Chemicals Used to Alter Food Expiration Dates in China31 August, 2011 at 08:10 | Posted in Body & Mind, China, Environmental issues, Food | Leave a comment
Tags: Body & Mind, China, environmental issues, Food
It’s no surprise that Chinese perpetually worry about food safety, especially given the drumbeat of news like this: In Beijing and Hunan it was found that the expiration dates on food packaging, including on name-brand foods, are being changed with the help of printing devices and toxic chemicals.
The process of changing the expiration date burned the hands of a female worker in a medium-size food enterprise, reported Netease.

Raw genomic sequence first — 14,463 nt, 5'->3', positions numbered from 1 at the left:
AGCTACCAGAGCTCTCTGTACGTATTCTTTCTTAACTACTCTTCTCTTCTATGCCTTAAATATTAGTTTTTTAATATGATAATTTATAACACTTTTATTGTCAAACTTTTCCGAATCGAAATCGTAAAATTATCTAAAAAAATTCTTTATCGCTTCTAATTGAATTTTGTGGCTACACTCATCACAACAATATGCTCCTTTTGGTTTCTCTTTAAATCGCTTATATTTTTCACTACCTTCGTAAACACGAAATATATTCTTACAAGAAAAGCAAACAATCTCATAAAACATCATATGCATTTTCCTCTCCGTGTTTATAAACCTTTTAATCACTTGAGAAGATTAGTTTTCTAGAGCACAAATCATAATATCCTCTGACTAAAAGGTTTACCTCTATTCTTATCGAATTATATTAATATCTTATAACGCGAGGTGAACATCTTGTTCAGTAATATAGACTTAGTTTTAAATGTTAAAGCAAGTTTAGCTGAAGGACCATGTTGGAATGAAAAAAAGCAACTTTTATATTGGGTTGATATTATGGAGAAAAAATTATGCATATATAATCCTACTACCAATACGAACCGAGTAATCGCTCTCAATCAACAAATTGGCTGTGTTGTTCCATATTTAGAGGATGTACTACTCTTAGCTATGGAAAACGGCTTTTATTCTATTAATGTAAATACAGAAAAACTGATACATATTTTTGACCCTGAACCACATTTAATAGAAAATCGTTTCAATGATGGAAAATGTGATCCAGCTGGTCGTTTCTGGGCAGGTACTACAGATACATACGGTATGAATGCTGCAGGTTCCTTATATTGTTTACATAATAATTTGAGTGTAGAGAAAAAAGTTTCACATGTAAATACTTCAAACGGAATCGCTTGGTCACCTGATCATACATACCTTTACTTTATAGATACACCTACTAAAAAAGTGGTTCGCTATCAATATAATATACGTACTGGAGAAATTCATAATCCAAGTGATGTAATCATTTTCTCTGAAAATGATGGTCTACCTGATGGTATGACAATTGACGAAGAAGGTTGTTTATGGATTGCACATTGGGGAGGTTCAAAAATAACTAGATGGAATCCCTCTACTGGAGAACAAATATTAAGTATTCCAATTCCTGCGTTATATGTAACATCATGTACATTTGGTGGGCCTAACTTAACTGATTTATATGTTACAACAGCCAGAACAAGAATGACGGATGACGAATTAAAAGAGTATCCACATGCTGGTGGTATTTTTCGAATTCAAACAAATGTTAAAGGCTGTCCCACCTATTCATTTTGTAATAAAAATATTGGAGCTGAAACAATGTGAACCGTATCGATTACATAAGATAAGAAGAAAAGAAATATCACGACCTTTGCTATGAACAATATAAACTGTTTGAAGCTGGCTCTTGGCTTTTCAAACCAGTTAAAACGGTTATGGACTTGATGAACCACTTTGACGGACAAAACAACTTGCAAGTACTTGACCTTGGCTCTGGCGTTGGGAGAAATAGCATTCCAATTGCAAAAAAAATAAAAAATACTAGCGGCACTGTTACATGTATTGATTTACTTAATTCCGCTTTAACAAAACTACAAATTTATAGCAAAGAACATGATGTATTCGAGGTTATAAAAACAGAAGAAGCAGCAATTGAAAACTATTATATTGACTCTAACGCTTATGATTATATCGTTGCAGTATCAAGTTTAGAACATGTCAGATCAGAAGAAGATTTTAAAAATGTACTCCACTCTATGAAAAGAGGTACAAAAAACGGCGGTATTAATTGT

The person in charge at Douqu Food factory in Hunan recently admitted that at the end of May, after factory officials learned that a chemical solution could remove the production date imprinted on packaging, they started changing the dates. They purchased two printers and had two female workers use the corrosive chemical to erase the production dates on expired foods and then apply a new expiration date.
However, the two young women didn’t wear gloves, and within a few days, their skin blistered from the chemical burns. A subsequent dispute with the factory over medical fees exposed the issue to public light.
An investigation into the relabeling practices at the Douqu Food factory revealed the willful change of shelf-life labeling on a range of food packages.
According to an insider, the chemical mix is mainly banana oil (isoamyl acetate) and paint thinner, which can easily remove the expiration date imprinted on plastic bags, tin cans, and cartons. The compound, which is flammable and very toxic, can damage human skin, the lining of the throat, bronchi, lungs, and even the nervous system. It is not meant to be used on food labels.